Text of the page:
he activists had been protesting mining by the Essar and Hindalco corporations in an effort to protect over five million trees and the local people at risk of displacement.
In a further take-down of the claims of BHP Billiton and other coal companies that continued investment in coal is required to lift billions out of poverty, the Ulu (leader) of the Pacific Island nation of Tokelau, Aliki Faipule Kuresa Nasau, has written to the worlds biggest miner to challenge their claims. In the letter, the Ulu invited BHP Billiton’s President of Coal, Dean Dalla Valle to come to Tokelau to see the effects of climate change first hand.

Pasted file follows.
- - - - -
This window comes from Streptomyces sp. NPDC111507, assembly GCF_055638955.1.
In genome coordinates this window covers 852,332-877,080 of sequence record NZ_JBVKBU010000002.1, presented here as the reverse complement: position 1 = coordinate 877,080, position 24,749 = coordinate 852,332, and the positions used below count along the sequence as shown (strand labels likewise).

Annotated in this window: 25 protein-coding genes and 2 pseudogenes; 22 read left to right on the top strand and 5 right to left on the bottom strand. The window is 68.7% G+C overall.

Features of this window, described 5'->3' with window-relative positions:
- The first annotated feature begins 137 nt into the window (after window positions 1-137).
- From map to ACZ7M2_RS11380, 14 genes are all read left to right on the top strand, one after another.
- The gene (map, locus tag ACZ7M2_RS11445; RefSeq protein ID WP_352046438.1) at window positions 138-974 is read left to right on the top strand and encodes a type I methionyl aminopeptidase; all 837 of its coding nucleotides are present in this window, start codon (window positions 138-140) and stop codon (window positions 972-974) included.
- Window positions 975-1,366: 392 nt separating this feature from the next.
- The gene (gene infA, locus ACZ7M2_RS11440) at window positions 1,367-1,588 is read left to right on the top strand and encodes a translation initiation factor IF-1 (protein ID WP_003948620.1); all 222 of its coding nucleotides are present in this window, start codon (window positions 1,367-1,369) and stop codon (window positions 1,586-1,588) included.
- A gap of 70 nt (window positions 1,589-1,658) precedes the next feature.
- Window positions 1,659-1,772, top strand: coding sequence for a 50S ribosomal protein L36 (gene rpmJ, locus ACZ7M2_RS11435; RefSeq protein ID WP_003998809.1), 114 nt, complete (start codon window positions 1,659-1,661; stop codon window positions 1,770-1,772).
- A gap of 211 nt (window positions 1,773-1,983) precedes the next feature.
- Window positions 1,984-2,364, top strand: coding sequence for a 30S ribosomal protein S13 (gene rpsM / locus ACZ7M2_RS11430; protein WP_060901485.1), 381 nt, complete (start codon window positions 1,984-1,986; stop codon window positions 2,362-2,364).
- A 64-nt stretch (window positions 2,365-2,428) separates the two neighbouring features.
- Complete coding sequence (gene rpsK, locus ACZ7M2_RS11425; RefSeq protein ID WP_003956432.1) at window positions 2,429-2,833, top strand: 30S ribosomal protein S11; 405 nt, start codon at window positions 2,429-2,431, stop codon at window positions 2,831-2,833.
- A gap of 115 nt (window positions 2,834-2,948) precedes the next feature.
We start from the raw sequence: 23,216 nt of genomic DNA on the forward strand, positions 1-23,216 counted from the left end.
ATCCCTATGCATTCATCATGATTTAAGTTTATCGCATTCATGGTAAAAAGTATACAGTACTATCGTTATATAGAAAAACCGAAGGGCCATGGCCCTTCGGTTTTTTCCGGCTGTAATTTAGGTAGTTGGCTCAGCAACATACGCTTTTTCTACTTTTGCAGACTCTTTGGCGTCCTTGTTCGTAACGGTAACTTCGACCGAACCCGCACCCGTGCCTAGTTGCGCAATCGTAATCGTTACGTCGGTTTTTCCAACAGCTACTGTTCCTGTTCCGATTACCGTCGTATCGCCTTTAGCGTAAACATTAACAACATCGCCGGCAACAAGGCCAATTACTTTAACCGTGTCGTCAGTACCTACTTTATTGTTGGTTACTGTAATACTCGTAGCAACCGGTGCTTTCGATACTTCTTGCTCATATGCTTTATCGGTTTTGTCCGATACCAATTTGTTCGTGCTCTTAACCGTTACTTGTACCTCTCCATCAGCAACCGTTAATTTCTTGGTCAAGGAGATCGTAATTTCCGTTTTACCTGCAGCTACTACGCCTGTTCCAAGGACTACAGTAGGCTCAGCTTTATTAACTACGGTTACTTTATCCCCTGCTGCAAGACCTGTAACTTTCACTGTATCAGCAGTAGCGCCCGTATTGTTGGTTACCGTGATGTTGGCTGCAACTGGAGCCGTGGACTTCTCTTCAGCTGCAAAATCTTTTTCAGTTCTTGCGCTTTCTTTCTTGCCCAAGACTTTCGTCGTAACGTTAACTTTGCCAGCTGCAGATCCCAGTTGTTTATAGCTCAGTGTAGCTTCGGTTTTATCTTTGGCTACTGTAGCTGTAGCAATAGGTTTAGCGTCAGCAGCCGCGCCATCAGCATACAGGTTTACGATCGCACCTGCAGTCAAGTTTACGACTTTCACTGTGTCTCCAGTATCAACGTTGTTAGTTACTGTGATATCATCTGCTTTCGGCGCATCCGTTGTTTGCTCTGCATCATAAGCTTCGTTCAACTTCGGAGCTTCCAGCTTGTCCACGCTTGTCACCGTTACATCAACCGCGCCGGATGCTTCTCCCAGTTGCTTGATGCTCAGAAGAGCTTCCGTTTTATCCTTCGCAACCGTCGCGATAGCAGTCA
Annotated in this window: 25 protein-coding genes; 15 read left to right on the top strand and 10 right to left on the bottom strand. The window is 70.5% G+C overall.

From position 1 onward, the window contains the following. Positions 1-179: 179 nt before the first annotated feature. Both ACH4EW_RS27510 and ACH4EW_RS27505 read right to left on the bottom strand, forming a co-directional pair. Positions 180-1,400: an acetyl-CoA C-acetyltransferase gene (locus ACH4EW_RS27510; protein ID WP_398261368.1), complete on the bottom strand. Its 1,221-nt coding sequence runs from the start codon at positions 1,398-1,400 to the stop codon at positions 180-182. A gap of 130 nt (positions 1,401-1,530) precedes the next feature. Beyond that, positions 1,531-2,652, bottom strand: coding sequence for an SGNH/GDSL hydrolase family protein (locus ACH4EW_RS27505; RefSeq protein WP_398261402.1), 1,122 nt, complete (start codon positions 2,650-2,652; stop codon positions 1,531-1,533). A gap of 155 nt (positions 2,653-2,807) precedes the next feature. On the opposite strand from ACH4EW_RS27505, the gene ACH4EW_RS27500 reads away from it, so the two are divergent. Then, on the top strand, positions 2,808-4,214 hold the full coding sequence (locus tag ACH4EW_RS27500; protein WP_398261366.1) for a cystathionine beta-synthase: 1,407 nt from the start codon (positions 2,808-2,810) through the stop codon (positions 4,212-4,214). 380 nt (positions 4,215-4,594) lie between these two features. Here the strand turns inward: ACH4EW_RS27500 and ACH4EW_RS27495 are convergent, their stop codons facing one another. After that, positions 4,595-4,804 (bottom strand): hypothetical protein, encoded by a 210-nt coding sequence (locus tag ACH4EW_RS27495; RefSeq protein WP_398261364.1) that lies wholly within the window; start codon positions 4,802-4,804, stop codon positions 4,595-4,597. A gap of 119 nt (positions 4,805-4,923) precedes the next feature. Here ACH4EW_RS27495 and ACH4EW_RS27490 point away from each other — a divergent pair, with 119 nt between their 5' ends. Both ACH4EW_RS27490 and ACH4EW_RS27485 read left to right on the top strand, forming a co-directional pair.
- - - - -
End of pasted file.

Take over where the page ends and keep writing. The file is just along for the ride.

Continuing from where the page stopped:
The Australian Green Party has obtainedinformation from the Australian Department of Foreign Affairs and Trade revealing that the Australian government is now being advised by Rio Tinto – which to this day dodges war crime allegations over its former role on Bougainville.
A new report says that not only is mining "the world's second-biggest user of water, after agriculture" but that the world's largest users of water within the industry are Vale, Rio Tinto and Glencore. But, whereas Vale recycles most of its water, Rio Tinto and Glencore" use much more water directly from the environment."
It has been 20 years since the start of Barrick’s quest to build a mine here, up at glacier level on the border with Argentina. The company has yet to dig an ounce of gold, but Pascua-Lama has nevertheless had a huge impact on the valley, an oasis in the Atacama Desert: It has brought new resources, and new threats. Barrick is a Canadian company in which there is major British investment.